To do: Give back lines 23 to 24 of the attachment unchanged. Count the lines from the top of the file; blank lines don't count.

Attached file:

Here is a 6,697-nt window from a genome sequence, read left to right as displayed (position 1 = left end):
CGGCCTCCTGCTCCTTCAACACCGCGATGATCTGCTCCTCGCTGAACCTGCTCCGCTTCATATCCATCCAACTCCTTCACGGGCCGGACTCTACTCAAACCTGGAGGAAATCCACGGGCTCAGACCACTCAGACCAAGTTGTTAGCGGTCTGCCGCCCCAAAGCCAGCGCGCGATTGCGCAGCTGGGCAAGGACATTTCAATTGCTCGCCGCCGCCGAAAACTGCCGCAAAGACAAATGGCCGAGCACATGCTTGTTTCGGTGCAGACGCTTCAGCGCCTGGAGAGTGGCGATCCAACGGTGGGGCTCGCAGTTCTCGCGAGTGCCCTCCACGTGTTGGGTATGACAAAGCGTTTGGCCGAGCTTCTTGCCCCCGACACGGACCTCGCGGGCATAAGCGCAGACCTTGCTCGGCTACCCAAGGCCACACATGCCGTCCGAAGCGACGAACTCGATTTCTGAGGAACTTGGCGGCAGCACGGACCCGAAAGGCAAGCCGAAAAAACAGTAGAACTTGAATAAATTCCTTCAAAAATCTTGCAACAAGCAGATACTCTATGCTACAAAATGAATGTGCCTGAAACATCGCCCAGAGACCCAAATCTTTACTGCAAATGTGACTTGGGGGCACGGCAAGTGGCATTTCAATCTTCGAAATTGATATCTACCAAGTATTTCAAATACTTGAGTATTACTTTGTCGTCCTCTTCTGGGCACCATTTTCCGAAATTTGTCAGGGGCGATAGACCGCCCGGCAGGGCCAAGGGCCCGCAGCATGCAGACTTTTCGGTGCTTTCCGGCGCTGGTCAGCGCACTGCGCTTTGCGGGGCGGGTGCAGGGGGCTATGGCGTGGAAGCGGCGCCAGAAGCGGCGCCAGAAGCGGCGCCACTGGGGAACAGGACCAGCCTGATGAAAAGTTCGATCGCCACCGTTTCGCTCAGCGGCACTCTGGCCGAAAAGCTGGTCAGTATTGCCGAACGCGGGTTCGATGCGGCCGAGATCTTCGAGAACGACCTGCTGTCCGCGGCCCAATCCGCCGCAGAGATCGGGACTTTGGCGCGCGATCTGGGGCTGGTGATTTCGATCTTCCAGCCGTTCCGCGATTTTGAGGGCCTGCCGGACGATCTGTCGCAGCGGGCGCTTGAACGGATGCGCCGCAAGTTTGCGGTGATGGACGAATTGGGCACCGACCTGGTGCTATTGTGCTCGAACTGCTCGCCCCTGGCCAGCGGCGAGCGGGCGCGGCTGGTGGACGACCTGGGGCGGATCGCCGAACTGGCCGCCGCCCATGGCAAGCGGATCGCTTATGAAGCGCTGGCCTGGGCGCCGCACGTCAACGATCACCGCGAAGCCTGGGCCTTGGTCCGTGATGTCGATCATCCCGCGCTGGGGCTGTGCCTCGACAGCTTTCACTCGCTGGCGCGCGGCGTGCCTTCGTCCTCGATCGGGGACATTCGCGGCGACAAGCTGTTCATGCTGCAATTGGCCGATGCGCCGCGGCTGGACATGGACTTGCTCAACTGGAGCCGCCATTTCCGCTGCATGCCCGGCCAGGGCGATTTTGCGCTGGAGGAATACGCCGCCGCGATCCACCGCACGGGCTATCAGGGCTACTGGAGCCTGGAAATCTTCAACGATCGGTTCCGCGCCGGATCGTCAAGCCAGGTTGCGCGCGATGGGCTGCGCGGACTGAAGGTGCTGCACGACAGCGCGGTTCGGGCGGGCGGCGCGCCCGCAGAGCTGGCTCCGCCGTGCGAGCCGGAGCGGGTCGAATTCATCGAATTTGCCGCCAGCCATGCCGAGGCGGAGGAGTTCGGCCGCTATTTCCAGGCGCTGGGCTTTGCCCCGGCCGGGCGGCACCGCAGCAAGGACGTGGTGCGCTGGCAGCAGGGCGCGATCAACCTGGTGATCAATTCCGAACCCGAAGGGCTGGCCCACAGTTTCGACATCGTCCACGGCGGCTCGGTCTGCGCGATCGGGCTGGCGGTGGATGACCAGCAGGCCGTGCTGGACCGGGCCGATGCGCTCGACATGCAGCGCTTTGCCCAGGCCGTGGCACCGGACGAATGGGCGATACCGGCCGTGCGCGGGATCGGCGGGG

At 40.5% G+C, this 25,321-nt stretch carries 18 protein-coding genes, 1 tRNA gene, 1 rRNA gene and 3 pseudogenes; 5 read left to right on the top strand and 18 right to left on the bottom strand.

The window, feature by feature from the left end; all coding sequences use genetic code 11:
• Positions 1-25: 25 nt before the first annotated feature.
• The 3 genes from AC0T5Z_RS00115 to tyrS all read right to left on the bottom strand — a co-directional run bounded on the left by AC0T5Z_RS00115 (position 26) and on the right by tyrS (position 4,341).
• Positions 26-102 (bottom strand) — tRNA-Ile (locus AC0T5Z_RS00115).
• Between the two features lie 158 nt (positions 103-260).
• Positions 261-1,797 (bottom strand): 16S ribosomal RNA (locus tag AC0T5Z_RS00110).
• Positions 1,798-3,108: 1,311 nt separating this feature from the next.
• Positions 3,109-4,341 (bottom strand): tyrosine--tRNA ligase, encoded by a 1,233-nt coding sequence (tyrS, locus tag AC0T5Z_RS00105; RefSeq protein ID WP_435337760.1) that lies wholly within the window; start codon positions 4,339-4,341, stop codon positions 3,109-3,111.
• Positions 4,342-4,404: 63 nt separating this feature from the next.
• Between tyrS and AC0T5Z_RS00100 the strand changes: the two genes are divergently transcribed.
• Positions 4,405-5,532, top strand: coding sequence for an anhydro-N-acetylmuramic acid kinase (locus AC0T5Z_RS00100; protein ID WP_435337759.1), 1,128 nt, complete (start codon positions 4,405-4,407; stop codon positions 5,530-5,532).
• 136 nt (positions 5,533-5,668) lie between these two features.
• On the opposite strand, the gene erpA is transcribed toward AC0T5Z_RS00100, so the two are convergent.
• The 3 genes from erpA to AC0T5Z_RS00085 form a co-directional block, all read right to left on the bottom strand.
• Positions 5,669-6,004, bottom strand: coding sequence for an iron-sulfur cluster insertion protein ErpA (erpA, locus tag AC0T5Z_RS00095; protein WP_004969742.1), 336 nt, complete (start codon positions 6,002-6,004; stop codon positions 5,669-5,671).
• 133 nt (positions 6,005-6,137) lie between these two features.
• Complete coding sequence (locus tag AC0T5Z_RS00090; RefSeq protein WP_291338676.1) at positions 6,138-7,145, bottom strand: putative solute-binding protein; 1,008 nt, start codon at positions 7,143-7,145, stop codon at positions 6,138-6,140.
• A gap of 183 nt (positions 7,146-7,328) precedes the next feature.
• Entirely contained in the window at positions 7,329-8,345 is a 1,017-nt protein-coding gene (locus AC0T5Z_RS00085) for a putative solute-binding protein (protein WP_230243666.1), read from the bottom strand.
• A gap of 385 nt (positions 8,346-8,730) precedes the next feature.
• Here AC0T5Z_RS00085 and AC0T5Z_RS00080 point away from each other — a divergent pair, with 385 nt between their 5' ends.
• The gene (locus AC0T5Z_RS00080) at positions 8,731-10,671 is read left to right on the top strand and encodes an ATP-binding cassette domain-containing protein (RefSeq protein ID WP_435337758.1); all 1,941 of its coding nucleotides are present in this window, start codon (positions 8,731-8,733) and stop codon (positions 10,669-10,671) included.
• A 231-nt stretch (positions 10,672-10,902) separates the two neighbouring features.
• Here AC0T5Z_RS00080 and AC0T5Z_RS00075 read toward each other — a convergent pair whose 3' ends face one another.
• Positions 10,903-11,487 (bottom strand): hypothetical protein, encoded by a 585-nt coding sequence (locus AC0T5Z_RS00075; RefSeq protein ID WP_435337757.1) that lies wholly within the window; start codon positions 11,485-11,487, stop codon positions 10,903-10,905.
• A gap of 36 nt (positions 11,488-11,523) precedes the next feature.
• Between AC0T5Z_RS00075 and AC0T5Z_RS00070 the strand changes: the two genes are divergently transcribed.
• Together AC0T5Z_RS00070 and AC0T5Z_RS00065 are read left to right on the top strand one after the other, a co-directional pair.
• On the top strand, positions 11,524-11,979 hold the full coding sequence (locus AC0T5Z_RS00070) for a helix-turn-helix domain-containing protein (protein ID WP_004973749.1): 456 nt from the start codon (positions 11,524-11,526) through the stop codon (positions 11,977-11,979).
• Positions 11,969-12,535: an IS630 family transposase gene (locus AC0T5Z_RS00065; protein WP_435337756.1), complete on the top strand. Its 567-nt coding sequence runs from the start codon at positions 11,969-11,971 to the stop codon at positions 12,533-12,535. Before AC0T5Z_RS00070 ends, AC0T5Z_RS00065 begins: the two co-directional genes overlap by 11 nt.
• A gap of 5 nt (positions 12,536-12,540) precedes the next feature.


• A gap of 385 nt (positions 8,346-8,730) precedes the next feature.
• Here AC0T5Z_RS00085 and AC0T5Z_RS00080 point away from each other — a divergent pair, with 385 nt between their 5' ends.